Lightning Safety Awareness, Part 1

By: Stephen Bowers
By: Stephen Bowers

It's often called "the underrated killer", and with good reason. Lightning has killed eight people so far this year. The National Weather Service says lightning kills an average of 62 people every year in the United States, making it the second deadliest weather disaster.

In fact, lightning kills more people than hurricanes and tornadoes combined.

The odds are 280,000 to one that you will be struck by lightning at least once in your life. In comparison, the odds of being attacked by a shark are one in 8 million.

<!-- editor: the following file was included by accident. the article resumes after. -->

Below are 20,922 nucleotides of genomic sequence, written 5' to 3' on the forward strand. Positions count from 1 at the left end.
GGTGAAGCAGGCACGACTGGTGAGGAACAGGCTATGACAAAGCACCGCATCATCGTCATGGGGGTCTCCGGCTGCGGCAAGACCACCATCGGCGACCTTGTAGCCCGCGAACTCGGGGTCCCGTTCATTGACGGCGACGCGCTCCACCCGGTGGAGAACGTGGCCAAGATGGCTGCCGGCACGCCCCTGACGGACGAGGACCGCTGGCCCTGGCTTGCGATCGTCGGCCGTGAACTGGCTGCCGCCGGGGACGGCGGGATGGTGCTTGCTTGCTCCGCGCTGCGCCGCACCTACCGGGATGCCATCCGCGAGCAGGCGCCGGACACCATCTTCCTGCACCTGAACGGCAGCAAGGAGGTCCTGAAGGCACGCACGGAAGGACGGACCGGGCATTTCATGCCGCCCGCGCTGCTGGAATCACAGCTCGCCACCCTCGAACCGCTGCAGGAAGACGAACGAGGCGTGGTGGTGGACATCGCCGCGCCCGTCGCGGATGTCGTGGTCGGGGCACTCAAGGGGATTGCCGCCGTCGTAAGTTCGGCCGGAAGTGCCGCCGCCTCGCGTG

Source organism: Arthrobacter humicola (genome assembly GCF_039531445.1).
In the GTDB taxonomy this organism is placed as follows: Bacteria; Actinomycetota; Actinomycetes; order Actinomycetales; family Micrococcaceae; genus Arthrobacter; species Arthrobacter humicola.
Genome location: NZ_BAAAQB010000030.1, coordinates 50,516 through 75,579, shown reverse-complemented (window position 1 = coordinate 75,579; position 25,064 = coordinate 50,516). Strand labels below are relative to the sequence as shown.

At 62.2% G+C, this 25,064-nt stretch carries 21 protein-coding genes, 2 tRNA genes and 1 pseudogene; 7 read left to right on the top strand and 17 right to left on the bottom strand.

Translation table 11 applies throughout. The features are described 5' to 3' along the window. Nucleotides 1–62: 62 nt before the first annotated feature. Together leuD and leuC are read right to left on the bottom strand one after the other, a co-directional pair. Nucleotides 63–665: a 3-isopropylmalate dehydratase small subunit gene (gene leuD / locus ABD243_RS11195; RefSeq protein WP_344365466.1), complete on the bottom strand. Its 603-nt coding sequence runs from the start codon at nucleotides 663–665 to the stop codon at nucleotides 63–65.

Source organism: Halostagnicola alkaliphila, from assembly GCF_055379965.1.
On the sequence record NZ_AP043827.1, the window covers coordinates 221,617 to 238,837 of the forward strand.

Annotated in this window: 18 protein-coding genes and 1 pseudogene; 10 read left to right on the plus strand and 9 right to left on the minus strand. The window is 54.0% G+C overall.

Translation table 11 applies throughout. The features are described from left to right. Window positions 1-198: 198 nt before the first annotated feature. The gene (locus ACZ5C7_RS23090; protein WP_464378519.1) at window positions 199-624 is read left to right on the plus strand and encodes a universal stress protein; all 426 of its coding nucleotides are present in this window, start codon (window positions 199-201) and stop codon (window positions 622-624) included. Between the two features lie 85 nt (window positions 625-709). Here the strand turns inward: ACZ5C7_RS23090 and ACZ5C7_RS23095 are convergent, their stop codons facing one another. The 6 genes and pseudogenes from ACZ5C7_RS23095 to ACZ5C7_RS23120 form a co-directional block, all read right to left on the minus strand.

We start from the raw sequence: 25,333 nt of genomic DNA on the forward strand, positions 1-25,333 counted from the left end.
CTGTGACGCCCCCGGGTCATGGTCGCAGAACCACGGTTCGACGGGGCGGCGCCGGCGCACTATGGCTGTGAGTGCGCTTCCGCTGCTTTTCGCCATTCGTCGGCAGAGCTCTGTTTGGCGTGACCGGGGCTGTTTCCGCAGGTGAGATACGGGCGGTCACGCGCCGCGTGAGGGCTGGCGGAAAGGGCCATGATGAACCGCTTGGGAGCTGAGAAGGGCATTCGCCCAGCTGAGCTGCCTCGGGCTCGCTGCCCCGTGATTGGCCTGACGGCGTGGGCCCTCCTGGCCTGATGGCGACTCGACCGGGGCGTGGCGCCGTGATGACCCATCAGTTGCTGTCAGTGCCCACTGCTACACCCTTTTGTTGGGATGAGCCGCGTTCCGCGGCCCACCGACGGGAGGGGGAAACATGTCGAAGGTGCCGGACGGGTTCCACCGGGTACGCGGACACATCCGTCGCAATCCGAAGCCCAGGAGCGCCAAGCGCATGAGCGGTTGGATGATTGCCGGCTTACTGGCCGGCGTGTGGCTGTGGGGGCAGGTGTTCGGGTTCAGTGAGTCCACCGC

With statistics like that, it's easy to see why practicing lightning safety is a good idea/ This is Lightning Safety Awareness Week.

In short, lightning is caused when updrafts and downdrafts carry precipitation of different sizes to different parts of the cloud. This causes negative and positive electrical charges to separate and the equalizer is lightning.

Lightning can heat the air to 50,000 degrees F in a split second, causing a shock wave we hear. We call that shock wave thunder.

Lightning is also a major cause for wildfires and often zaps electrical appliances in your home.

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